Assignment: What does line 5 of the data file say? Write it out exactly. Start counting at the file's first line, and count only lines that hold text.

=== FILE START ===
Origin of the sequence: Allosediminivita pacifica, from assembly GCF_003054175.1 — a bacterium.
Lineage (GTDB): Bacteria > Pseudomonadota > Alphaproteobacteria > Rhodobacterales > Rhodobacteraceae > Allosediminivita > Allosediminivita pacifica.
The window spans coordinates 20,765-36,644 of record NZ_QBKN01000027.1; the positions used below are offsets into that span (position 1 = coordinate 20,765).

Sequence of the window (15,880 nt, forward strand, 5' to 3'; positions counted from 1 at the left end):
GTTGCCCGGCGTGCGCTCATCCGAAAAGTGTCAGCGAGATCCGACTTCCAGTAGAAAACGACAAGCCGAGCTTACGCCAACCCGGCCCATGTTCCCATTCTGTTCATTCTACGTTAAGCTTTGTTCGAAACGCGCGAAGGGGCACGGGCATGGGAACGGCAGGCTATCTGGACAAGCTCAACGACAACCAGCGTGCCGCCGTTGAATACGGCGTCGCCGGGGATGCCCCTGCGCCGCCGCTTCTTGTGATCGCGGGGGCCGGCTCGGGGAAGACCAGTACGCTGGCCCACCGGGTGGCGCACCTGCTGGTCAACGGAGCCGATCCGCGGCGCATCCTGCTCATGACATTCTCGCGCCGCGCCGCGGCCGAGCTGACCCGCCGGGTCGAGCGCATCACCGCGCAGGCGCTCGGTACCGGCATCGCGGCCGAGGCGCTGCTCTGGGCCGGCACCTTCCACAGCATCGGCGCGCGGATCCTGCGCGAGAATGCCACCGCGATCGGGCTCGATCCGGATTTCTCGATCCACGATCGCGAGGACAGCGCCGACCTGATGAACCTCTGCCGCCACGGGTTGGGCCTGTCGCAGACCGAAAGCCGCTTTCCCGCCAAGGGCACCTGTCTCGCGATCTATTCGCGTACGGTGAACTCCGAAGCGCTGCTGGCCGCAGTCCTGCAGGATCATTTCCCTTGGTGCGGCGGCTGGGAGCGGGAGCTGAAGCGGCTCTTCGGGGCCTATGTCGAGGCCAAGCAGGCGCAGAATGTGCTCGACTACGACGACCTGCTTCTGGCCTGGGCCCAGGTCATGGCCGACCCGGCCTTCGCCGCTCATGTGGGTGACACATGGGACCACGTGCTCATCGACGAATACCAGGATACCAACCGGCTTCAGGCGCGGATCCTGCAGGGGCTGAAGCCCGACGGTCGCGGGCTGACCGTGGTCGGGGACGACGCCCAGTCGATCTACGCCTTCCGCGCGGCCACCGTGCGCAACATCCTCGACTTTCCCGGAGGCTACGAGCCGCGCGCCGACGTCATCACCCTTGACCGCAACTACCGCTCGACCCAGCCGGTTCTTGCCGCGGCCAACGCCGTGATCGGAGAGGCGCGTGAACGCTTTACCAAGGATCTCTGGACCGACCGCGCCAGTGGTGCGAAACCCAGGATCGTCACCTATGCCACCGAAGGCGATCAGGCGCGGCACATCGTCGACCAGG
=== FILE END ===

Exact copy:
GTTGCCCGGCGTGCGCTCATCCGAAAAGTGTCAGCGAGATCCGACTTCCAGTAGAAAACGACAAGCCGAGCTTACGCCAACCCGGCCCATGTTCCCATTCTGTTCATTCTACGTTAAGCTTTGTTCGAAACGCGCGAAGGGGCACGGGCATGGGAACGGCAGGCTATCTGGACAAGCTCAACGACAACCAGCGTGCCGCCGTTGAATACGGCGTCGCCGGGGATGCCCCTGCGCCGCCGCTTCTTGTGATCGCGGGGGCCGGCTCGGGGAAGACCAGTACGCTGGCCCACCGGGTGGCGCACCTGCTGGTCAACGGAGCCGATCCGCGGCGCATCCTGCTCATGACATTCTCGCGCCGCGCCGCGGCCGAGCTGACCCGCCGGGTCGAGCGCATCACCGCGCAGGCGCTCGGTACCGGCATCGCGGCCGAGGCGCTGCTCTGGGCCGGCACCTTCCACAGCATCGGCGCGCGGATCCTGCGCGAGAATGCCACCGCGATCGGGCTCGATCCGGATTTCTCGATCCACGATCGCGAGGACAGCGCCGACCTGATGAACCTCTGCCGCCACGGGTTGGGCCTGTCGCAGACCGAAAGCCGCTTTCCCGCCAAGGGCACCTGTCTCGCGATCTATTCGCGTACGGTGAACTCCGAAGCGCTGCTGGCCGCAGTCCTGCAGGATCATTTCCCTTGGTGCGGCGGCTGGGAGCGGGAGCTGAAGCGGCTCTTCGGGGCCTATGTCGAGGCCAAGCAGGCGCAGAATGTGCTCGACTACGACGACCTGCTTCTGGCCTGGGCCCAGGTCATGGCCGACCCGGCCTTCGCCGCTCATGTGGGTGACACATGGGACCACGTGCTCATCGACGAATACCAGGATACCAACCGGCTTCAGGCGCGGATCCTGCAGGGGCTGAAGCCCGACGGTCGCGGGCTGACCGTGGTCGGGGACGACGCCCAGTCGATCTACGCCTTCCGCGCGGCCACCGTGCGCAACATCCTCGACTTTCCCGGAGGCTACGAGCCGCGCGCCGACGTCATCACCCTTGACCGCAACTACCGCTCGACCCAGCCGGTTCTTGCCGCGGCCAACGCCGTGATCGGAGAGGCGCGTGAACGCTTTACCAAGGATCTCTGGACCGACCGCGCCAGTGGTGCGAAACCCAGGATCGTCACCTATGCCACCGAAGGCGATCAGGCGCGGCACATCGTCGACCAGG